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OpenCourt Has Its Day In The State's Highest Court

This article is more than 11 years old.

The case before the Supreme Judicial Court hinges on whether or not OpenCourt can archive video of court proceedings. It's prompted by two cases — one about a 15-year-old girl who was allegedly kidnapped and forced into prostitution. Another case is about a man charged with armed assault and other crimes.

Both hearings were live streamed by OpenCourt, a pilot project operated by WBUR. OpenCourt live streams all proceedings from the Quincy District Court. Lawyers can ask the judge to turn off the feed, but the judge has the final say.

From the perspective of OpenCourt, this is a First Amendment case based on the media's right to publish information gathered in court.

In case of the 15-year-old girl, the judge denied the attorney's request. Norfolk Assistant District Attorney Varska Kukafka said OpenCourt should not be allowed to put the archived hearing on the website.

"Posting the hearing on the Internet, that includes all of her identity, all of her confidential information, her life circumstances, her private information and her lurid details of what she went through is a further assault. That should not happen," Kukafka said.

From the perspective of OpenCourt, this is a First Amendment case based on the media's right to publish information gathered in court.

"We voluntarily agreed not to publish the identity of the victim when her name was inadvertently disclosed, what we call a blurt," said Larry Elswit, who represents OpenCourt. He added, "the irony is that much more of her identifying information is already out there on the Internet by virtue of the traditional news media."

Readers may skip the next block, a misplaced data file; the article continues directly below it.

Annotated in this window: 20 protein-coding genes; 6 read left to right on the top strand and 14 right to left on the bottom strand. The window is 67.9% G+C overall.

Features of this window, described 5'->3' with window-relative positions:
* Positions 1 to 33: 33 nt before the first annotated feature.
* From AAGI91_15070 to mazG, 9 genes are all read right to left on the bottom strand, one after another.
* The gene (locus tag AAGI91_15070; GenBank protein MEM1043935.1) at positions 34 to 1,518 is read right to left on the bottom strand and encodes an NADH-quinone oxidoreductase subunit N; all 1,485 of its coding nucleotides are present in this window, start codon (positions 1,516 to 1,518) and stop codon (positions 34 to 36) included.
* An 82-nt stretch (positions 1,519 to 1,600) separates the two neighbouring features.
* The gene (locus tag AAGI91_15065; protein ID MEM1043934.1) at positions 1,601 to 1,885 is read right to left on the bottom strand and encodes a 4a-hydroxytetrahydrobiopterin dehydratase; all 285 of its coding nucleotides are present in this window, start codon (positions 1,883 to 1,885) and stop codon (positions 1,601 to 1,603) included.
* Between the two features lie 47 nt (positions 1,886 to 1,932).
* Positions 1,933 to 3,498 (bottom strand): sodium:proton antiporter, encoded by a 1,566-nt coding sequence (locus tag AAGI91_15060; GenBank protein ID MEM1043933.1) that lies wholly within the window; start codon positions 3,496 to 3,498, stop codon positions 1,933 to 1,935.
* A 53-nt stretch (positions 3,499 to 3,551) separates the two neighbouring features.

The SJC won’t decide the case for several months, but the judges' questions Tuesday focused on how the video should be treated, as a court document, like a deposition, or as information gathered by the media.

"It’s not a court record?" Justice Ralph Gants asked Kukafka.

"That’s the question," said Kukafka, "what is it and that’s what this court should decide."

Judge Gants responded, "So you are saying it is a court record, even though it’s physically in the possession of 'BUR?"

"Yes," she replied.

"And have we ever done that?" asked Gants.

"Well, there has never been a project like this," responded Kukafka.

A lawyer connected to the robbery case argued that this is a unique project that should be examined by the SJC. Defense attorney John Fennel said because of the arrangement OpenCourt has with Quincy to use the court’s microphones and put a camera in the witness box, the court has more control over the product than with a typical media story.

"OpenCourt can only produce the product it does because of the encouragement given by Quincy District Court, and it would not be prior restraint to stop OpenCourt from publishing these broadcasts and recordings that they’ve created," Fennel said.

After Fennel's comments, the justices questioned Elswit about whether the live streaming project is in keeping with court rules that say a judge should not make an exclusive arrangement with news media. Elswit said beyond using the court’s microphones, it’s not a private agreement.

"We don’t have any more access to any information than any other outlet. We don't have private communication with Judge Coven about cases. When the court is not in session the camera is off, when a magistrate is running the court, we are not there," Elswit said.

OpenCourt said that as a news organization it doesn't want to give editorial control to the court, and the outcome of this case could set an important precedent.


This program aired on November 9, 2011.


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